Marion lies back on the couch, she knows she has become a cliché. Her therapist speaks to her through closed eyes. She is in this moment and she can’t go anywhere else without moving. The therapist is called Munroe, and Marion never wondered if it was a forename or a surname till now, she’s lying here with Munroe’s voice sliding round the room like the tongue of a snake. Munroe asks her to let go of the muscles in her back. Marion isn’t sure how to do this exactly, but she is willing to make the best of that. At sixty pounds an hour, it’s worth a try. Hell, at eighteen months of restless sleep it’s worth a try. She does her best to be as still as she can, but she still feels attached to all parts of her body, she isn’t really sure what to do to let go. Not only does Marion feel still attached to all parts of her body, but, disappointingly, she feels, her insides are still inside, and her bones are still holding it all together. “You need to release.” Comes Munroe’s voice. “Go with me”. This means Munroe is about to ‘lead’ her somewhere imaginary. Marion doesn’t always see the relevance of their destinations but at least she begins to concentrate more on whatever Munroe does with her for the rest of the session. “You are on the coast. Standing with your toes in the sea foam. The water is warm. Are you okay there?” asks Munroe.
“There’s a soft breeze” Marion confirms, and the therapist continues. Marion used to go to the sea when her dad took her for weekends. It’s a nice place for her, free from the strife that followed in later years. Munroe is most likely aware of this, and goes on to describe their destination. Marion isn’t listening; she’s peacefully going over memories of her dad. When he would pick her up in his beaten up old Morris Minor, and let her sit up front, all the way to Lewes. Playing Credence Clearwater on the tape player all down the motorway till they could see the sea, and then it was Van Morrison, full volume the rest of the way. Suddenly Marion remembers where she is, she remembers she needs to listen, she switches back. “You’re in the water now. Nothing is touching you; you are free in the water. All your muscles can go.” Marion is breathing faster and faster now. She’s taking it all too seriously. Her feet can’t feel the bottom. She’s too far out. Her muscles are not even weaker, they are just gone. Nothing is holding her up. She discovers she can breathe fine under the water and she’s calmer now but she is watching herself move, eyes wide seeing, through the blue. She’s not in her body, but she doesn’t think of it quite like that. It’s like knowing which one is you, in a dream where you watch everything happen. She’s swimming like a baby through the blue. She can’t feel her throat and she puffs her tongue right out of her mouth she’s chasing for breath but she’s under water and grown women can’t breathe underwater. She sits up on the couch and gasps. Its air she takes in. She’s opened her eyes to the room. It’s blue. She can’t get out of the blueness. She stands up and bursts into the hall. There is the desk, there is the receptionist. She sighs to be on land. She sighs twice. She feels the need to shake herself dry like a dog. She manages not to. There is a man on the end of the row of plastic chairs; he’s waiting to go in. From the outside, you can’t tell that anything is wrong with him. Her vision sways a little as she feels the coolness of standing in the doorway. No one is moving. Everyone here is letting her do this. She steadies herself with an arm on the doorframe, and calmly asks the receptionist to call her a cab, before returning to the room with the couch in it. She closes the door behind herself, and sits back down.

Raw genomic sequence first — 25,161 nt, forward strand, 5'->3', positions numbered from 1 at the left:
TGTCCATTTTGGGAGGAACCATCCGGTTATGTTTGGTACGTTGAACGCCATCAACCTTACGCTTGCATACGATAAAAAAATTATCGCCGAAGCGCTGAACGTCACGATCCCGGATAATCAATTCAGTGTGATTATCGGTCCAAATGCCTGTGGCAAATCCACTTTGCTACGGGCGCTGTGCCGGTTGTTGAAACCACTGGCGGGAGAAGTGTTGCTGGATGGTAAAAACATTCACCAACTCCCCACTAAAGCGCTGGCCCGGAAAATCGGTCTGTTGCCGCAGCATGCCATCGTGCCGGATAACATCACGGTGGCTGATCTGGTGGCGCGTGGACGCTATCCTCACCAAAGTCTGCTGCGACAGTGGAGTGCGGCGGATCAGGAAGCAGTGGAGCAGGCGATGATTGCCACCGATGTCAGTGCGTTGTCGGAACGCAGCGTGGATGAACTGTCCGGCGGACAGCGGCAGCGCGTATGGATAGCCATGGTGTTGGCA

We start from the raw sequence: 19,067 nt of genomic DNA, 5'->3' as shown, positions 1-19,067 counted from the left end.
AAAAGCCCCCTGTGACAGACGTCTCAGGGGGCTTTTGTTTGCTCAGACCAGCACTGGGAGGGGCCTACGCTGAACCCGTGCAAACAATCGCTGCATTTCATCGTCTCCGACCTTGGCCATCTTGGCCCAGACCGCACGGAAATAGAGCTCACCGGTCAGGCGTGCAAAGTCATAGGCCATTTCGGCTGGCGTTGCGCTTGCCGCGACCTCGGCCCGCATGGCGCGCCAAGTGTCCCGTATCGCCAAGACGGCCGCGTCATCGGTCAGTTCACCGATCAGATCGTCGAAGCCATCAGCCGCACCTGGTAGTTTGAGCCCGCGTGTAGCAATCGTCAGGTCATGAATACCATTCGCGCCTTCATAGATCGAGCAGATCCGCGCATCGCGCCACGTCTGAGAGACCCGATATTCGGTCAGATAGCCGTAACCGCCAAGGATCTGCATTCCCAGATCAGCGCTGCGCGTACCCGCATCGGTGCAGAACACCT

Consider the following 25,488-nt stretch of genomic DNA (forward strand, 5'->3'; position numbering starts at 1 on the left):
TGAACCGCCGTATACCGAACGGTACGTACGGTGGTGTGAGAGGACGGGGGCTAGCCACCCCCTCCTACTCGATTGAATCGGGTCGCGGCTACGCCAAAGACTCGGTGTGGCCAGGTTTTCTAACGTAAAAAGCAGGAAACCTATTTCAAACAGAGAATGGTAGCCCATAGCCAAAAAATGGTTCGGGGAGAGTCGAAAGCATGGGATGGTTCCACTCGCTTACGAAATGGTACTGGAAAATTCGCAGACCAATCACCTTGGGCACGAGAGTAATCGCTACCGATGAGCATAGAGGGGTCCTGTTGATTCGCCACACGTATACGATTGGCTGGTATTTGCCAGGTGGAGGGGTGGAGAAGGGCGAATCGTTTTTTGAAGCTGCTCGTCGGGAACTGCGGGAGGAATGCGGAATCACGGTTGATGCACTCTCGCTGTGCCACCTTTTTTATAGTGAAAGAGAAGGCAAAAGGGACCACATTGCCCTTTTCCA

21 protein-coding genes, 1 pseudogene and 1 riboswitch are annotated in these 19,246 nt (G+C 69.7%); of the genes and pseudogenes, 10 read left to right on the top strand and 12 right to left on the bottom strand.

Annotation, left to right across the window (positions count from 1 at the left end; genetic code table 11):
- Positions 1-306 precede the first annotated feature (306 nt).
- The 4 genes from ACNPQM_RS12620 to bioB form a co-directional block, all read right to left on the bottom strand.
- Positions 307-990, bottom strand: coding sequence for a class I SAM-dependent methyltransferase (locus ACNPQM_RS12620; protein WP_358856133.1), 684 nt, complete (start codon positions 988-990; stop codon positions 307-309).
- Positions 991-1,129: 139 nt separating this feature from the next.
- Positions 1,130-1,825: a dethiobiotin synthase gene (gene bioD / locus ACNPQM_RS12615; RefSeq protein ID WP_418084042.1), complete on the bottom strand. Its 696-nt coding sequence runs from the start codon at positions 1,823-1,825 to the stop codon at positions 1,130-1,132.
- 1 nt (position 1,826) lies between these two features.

Munroe looks at her, patiently. “What was that?” She knows the answer she gives will have to get her out of here quickly. Put her somewhere that isn’t blue somewhere that isn’t so soft to sit. She searches her immediate thought for something deep enough to throw Munroe off. Something that will make Munroe want to deal with it next week, not now.
“I saw myself”, Marion finds herself saying. “Like the Nevermind album cover, you know? It made me think of Cali. It made me think of my baby.”
“How old would Cali be now?” Munroe poses, softly. It’s not working. Marion surprised herself when she said that out loud, but she needs some time alone with it now. She gets up.
“I’ve got to go. I’ve got to pick the boys up.” She’s reaching for her coat on the hook that’s on the back of the door.
“You still have fifteen minutes left for this session, if you’d like to talk about her.” Munroe’s a sneaky piece of shit, she thinks.
“No, they finish early today,” Marion lies, “I’ve got to go get them now. I should have said so when I got here. I’ll see you next week.”
Munroe asks if she will be okay till next week.
“Why shouldn’t I be,” Marion says bitterly, “I’ve lasted this long.” She shuts the door hard behind her and gets out of there as fast as she knows how. As she walks over to the surgery’s front door she passes the man she saw just before, he looks normal, patient, even serene. She wonders if anyone she knows can tell she sees a therapist. You wouldn’t know if you saw that guy in a queue in the bank, or stood near him at the library, that there was anything wrong with him. Then again, she thinks, as she climbs into the cab, there is nothing special wrong with her, she’s just been beat around by life a little extra. Maybe he has too? She gets to the school twenty minutes before it lets out, and she smokes a secret cigarette while she waits for her boys.